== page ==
To conclude, my Bettie experience has been amazing and it’s just starting. Every trip with these ladies is even more adventurous and exciting. With the challenges I face, I’m glad I have a whole lot of Sisters to help me through them. To me it’s not just about showing our skills its getting ladies out there and to have them fall in love with the snow and the beautiful scenery, and of course, the sport. I’ve met so many new friends, have learned so much and with every trip I grow more and more. Thank you BETTIES for having me in this amazing wonderful adventure living a dream.
My first ride on a sled with my dad when I was one.
This year, with my dad.
One of my first rides on this year's Proclimb provided by T&T Power Sports in Bonnyville.
My success when Tam was teaching me the 'j' hook
Me sitting back and soaking up the views and enjoying my Bettie experience on my first trip alone.
As a beginner at this whole sledding thing, I thought it would come easy to me considering I have been riding dirt bikes for several years and quads for pretty much my whole life...well I was wrong!! Sledding is a whole different animal. The only thing I have gotten good at this year is digging deep trenches and hitting trees. It is a sport that you can get so frustrated with but can't wait to go out for the next ride all in the same day. I just bought my sled "pretty kitty" a 2007 M8 snopro in November and it is a love hate relationship we have. For me I have three things that help me learn:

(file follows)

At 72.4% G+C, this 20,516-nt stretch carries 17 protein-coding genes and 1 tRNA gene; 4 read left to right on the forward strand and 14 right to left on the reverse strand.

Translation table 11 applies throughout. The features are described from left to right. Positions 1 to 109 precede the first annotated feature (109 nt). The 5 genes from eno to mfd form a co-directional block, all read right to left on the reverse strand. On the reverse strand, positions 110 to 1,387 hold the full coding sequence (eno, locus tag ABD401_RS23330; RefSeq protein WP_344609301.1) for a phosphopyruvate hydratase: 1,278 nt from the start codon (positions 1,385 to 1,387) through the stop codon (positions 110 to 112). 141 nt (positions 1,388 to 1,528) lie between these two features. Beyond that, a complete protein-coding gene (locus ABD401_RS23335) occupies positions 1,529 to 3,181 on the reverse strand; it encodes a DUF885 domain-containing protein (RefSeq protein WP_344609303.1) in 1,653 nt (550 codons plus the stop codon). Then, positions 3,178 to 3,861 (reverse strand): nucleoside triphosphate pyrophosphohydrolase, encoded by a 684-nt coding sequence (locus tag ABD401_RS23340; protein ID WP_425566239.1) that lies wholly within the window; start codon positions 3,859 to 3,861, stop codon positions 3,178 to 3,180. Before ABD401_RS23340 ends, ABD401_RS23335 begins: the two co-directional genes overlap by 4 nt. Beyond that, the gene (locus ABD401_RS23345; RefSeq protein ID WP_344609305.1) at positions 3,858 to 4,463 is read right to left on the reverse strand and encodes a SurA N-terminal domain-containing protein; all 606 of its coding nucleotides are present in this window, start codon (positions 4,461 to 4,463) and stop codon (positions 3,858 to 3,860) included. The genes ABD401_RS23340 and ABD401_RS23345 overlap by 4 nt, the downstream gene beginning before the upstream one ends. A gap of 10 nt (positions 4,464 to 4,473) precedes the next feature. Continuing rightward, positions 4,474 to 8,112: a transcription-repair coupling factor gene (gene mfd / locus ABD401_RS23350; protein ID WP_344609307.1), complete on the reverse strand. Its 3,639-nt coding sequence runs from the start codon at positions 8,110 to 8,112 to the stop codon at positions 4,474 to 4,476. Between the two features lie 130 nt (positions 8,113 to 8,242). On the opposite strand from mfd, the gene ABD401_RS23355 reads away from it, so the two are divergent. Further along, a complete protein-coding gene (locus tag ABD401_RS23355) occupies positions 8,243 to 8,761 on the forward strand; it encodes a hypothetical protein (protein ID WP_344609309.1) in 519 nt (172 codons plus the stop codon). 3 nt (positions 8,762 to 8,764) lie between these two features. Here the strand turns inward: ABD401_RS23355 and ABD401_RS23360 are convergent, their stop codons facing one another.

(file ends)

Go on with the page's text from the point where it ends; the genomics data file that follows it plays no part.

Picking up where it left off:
1 - My good friend Kristen Jones sitting at the top of the hill yelling at me "You better get up here or else...."
2 - Grow a set, go for it and hope for the best!
3 - Get stuck, get unstuck...repeat.
As a Journeyman welder I am always thinking of things that I can build for Pretty Kitty that will make her stand out from other sleds, right now I am designing and building a custom tunnel extension. I have also had my hand in building our own custom sled deck. I am officially hooked on sledding and am counting down the days till next winter.
So far this season, I’ve learned more in the past few months riding then I have in all the years I’ve rode.
Part of it can be contributed to my sled, some can be contributed to my husband, and the rest of the equation can be attributed to confidence gained during struggles and triumphs. I think for me to be immersed into situations that I am not comfortable, or perhaps not skilled enough to simply breeze through has been an asset. I have worked hard to identify my weak points riding, and challenge them. Having many “practice” times spent going round and round the lake banks side hilling on my not strong side, jumping and playing with throttle control and whipping donuts on my less comfortable side has paid off. This past Sunday, I confronted some tight trees and was the victor this time!! I was so excited as I weaved through and came to a planned stop, (not a tree-well stop). I searched the sticks to see if my husband was watching.. he was... I yelled excitedly, “look honey!!!! I didn’t suck!!” he laughed. I am so thankful that I have many “non sucking” moments out there now, and now see the hurdles as simply that, hurdles, not insurmountable mountains. Have fun on your practice times. I’ll let my husband know that I’m working on my weak points, and to please have patience with me. Practice in non threatening areas, to gain the mechanics of your “special moves”. Pretty soon it’ll become an action you do without thinking. Something you can do when it really counts.
I’m from Kaslo BC. Outdoor Toys have always been a part of my life, as they are with most people out here in the Kootenays. About three years ago I was bitten by the sled bug, and I haven’t looked back. The rush and joy I experience from Jumping, climbing and playing is something that is indescribable. Each outing is something fresh and new.